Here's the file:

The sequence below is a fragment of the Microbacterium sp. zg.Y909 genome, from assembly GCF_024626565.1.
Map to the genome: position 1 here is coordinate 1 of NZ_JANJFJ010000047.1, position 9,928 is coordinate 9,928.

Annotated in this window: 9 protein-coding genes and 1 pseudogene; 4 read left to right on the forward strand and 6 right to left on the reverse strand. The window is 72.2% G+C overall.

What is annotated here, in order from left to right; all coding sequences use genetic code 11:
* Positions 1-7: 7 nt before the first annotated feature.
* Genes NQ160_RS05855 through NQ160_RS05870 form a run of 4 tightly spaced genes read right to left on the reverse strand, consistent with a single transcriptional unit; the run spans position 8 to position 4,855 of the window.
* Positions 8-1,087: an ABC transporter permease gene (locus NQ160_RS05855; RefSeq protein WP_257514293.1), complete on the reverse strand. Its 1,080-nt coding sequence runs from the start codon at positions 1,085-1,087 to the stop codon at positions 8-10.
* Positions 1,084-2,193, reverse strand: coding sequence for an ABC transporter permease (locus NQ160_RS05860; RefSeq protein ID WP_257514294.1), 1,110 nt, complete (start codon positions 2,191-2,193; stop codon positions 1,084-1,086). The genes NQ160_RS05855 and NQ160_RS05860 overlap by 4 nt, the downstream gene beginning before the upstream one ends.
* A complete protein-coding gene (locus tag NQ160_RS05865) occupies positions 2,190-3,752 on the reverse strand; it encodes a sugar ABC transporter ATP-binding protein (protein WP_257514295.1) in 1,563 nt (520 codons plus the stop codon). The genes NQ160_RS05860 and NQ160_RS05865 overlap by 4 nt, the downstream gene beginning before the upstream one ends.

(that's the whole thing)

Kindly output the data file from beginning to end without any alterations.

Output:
The sequence below is a fragment of the Microbacterium sp. zg.Y909 genome, from assembly GCF_024626565.1.
Map to the genome: position 1 here is coordinate 1 of NZ_JANJFJ010000047.1, position 9,928 is coordinate 9,928.

Annotated in this window: 9 protein-coding genes and 1 pseudogene; 4 read left to right on the forward strand and 6 right to left on the reverse strand. The window is 72.2% G+C overall.

What is annotated here, in order from left to right; all coding sequences use genetic code 11:
* Positions 1-7: 7 nt before the first annotated feature.
* Genes NQ160_RS05855 through NQ160_RS05870 form a run of 4 tightly spaced genes read right to left on the reverse strand, consistent with a single transcriptional unit; the run spans position 8 to position 4,855 of the window.
* Positions 8-1,087: an ABC transporter permease gene (locus NQ160_RS05855; RefSeq protein WP_257514293.1), complete on the reverse strand. Its 1,080-nt coding sequence runs from the start codon at positions 1,085-1,087 to the stop codon at positions 8-10.
* Positions 1,084-2,193, reverse strand: coding sequence for an ABC transporter permease (locus NQ160_RS05860; RefSeq protein ID WP_257514294.1), 1,110 nt, complete (start codon positions 2,191-2,193; stop codon positions 1,084-1,086). The genes NQ160_RS05855 and NQ160_RS05860 overlap by 4 nt, the downstream gene beginning before the upstream one ends.
* A complete protein-coding gene (locus tag NQ160_RS05865) occupies positions 2,190-3,752 on the reverse strand; it encodes a sugar ABC transporter ATP-binding protein (protein WP_257514295.1) in 1,563 nt (520 codons plus the stop codon). The genes NQ160_RS05860 and NQ160_RS05865 overlap by 4 nt, the downstream gene beginning before the upstream one ends.